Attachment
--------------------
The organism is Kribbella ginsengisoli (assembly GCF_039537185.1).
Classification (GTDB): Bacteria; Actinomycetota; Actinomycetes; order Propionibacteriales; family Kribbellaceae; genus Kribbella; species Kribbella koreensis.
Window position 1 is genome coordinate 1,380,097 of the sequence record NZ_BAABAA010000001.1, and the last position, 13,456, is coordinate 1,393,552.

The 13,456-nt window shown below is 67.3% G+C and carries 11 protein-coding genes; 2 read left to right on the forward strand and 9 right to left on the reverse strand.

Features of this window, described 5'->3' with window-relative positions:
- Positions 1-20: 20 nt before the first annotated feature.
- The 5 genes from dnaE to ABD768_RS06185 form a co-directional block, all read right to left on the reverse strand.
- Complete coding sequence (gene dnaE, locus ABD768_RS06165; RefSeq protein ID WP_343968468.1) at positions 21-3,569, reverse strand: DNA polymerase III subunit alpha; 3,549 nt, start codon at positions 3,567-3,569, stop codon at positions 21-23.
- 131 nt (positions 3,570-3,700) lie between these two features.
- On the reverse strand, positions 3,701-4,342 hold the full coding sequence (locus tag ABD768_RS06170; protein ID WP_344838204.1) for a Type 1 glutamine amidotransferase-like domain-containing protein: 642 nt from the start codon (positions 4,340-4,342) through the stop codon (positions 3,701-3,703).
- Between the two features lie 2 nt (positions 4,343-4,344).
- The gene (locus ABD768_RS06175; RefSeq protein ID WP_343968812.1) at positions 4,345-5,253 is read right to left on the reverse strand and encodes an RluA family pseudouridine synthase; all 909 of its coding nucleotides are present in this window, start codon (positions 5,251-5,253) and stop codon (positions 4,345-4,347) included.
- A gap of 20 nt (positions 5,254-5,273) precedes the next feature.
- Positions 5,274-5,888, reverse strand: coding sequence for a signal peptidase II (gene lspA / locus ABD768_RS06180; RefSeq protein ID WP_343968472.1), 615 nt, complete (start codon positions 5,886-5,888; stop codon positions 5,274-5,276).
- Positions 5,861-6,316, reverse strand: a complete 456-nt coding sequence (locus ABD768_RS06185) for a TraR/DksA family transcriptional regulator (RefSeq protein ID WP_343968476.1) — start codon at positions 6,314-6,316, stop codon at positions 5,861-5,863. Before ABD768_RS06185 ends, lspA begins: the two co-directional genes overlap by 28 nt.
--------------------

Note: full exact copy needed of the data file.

The organism is Kribbella ginsengisoli (assembly GCF_039537185.1).
Classification (GTDB): Bacteria; Actinomycetota; Actinomycetes; order Propionibacteriales; family Kribbellaceae; genus Kribbella; species Kribbella koreensis.
Window position 1 is genome coordinate 1,380,097 of the sequence record NZ_BAABAA010000001.1, and the last position, 13,456, is coordinate 1,393,552.

The 13,456-nt window shown below is 67.3% G+C and carries 11 protein-coding genes; 2 read left to right on the forward strand and 9 right to left on the reverse strand.

Features of this window, described 5'->3' with window-relative positions:
- Positions 1-20: 20 nt before the first annotated feature.
- The 5 genes from dnaE to ABD768_RS06185 form a co-directional block, all read right to left on the reverse strand.
- Complete coding sequence (gene dnaE, locus ABD768_RS06165; RefSeq protein ID WP_343968468.1) at positions 21-3,569, reverse strand: DNA polymerase III subunit alpha; 3,549 nt, start codon at positions 3,567-3,569, stop codon at positions 21-23.
- 131 nt (positions 3,570-3,700) lie between these two features.
- On the reverse strand, positions 3,701-4,342 hold the full coding sequence (locus tag ABD768_RS06170; protein ID WP_344838204.1) for a Type 1 glutamine amidotransferase-like domain-containing protein: 642 nt from the start codon (positions 4,340-4,342) through the stop codon (positions 3,701-3,703).
- Between the two features lie 2 nt (positions 4,343-4,344).
- The gene (locus ABD768_RS06175; RefSeq protein ID WP_343968812.1) at positions 4,345-5,253 is read right to left on the reverse strand and encodes an RluA family pseudouridine synthase; all 909 of its coding nucleotides are present in this window, start codon (positions 5,251-5,253) and stop codon (positions 4,345-4,347) included.
- A gap of 20 nt (positions 5,254-5,273) precedes the next feature.
- Positions 5,274-5,888, reverse strand: coding sequence for a signal peptidase II (gene lspA / locus ABD768_RS06180; RefSeq protein ID WP_343968472.1), 615 nt, complete (start codon positions 5,886-5,888; stop codon positions 5,274-5,276).
- Positions 5,861-6,316, reverse strand: a complete 456-nt coding sequence (locus ABD768_RS06185) for a TraR/DksA family transcriptional regulator (RefSeq protein ID WP_343968476.1) — start codon at positions 6,314-6,316, stop codon at positions 5,861-5,863. Before ABD768_RS06185 ends, lspA begins: the two co-directional genes overlap by 28 nt.